Is coastal artillery still a good thing?
Would they help a relatively small nation defend from an invasion from a bigger and stronger nation?
If not, what kind of things are good for stopping invasions?
If they don't have air cover to protect the coastal guns, they're dog meat against enemy air, and if the defenders have that much air, no one is going to be making any kind of coastal landing. So, no, they're not a thing.
>If not, what kind of things are good for stopping invasions?
Not having anything worth stealing
A combination of these have led to relative world peace over the last 50 years.
For some reason it still exists but it's pretty pointless in an age where the only way artillery survives is either to be extremely mobile or to have complete air dominance, and the two countries I know of that still field it (Finland and Taiwan) can't hope for air dominance over their nearest threat (Russia and the PRC)
Not really. It's pretty easy to destroy.
Nowadays you would mainly use AshM trucks, or SPGs.
Artillery, cruise missiles, sabotage, or simply avoiding the batteries.
Look, it's moot without looking at a specific tactical threat environment compared against assets on hand, but as far as practical applications of coastal artillery, pretty much >>28543975. Both Taiwan and Finland have pretty decent air forces for their GDP, but neither of them is stopping a large invasion from angry neighbors. The first thing to go will be the air forces, and then either amphibious (Taiwan) or ground invasion (Finland).
Coastal batteries are static, easily mapped and easily destroyed by air even without completely rolling back IADS and destroying enemy air capability. There are only very limited applications where they make sense, and those have absolutely nothing to do with large scale invasion.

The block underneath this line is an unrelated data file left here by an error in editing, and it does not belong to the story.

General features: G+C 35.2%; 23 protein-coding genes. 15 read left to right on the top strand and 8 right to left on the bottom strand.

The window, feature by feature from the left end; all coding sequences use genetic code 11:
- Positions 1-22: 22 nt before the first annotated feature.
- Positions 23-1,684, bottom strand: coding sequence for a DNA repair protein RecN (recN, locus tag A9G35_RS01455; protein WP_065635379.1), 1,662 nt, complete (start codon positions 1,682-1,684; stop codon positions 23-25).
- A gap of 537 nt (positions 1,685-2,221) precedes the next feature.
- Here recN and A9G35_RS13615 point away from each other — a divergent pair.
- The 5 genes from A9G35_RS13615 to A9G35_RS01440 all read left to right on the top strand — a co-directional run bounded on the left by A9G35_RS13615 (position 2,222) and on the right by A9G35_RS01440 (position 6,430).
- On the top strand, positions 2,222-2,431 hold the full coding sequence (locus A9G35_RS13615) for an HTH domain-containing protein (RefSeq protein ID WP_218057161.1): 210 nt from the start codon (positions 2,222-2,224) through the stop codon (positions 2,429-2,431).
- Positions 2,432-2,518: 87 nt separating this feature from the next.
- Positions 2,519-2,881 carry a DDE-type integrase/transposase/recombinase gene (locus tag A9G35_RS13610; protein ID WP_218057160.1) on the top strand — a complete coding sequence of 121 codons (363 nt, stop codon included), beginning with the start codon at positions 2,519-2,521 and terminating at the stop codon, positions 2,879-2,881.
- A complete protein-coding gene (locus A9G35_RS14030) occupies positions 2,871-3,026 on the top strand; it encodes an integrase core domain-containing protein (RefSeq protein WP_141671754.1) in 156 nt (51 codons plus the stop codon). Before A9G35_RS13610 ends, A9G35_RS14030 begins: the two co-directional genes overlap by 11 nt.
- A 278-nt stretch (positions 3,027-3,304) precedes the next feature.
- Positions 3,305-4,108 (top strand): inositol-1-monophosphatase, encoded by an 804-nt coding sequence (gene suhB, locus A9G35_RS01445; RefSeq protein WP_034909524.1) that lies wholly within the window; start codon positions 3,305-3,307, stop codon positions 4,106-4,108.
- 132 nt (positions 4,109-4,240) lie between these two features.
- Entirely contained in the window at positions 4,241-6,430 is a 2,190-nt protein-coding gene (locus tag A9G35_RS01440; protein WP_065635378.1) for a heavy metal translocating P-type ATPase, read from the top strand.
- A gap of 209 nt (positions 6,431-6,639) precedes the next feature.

As far as amphibious defense, you'd be much better off saving that money on coastal batteries for easily transportable artillery, booby trapping landing areas and extra IADS investment.
No. Unless it's part of a highly mobile and well decoyed/camouflaged artillery force which is well covered by IADS and allied air. Even that would be very difficult to keep alive in the scenario you propose past the initial volleys.
Really depends. Look up SEAD, it's actually hard as fuck and requires experienced pilots and advanced equipment to pull off.
Half the point of air defence is to make attacking you so costly and difficult the enemy doesn't even bother.
Sorry. Read that initial post and was thinking MLRS for some reason. Anti-air rockets are part of the IADS (Integrated Air Defense System) and is absolutely essential in any sort of invasion defense scenario. Even if air superiority can't be achieved, significant air denial capability is essential for even delaying such an enemy.
This. Depends on the enemy. For Taiwan/Finland? It would be absolutely essential for delaying the PLA/PLAN and Russian forces long enough for the US/NATO to get significant forces in play.
This is the only reasonable way to conduct coastal artillery in this day and age, small teams deploying man portable missiles that are hard to locate to deny a lot of freedom of movement to anything operating in your littoral area.
Finland's game is to make a Russian invasion too costly. The Russians don't even have a reason to mess with Finland since Finland isn't NATO or anti-Russian.
Ukraine and Georgia were attacked because they changed allegiances. Finland has been Western since 1945.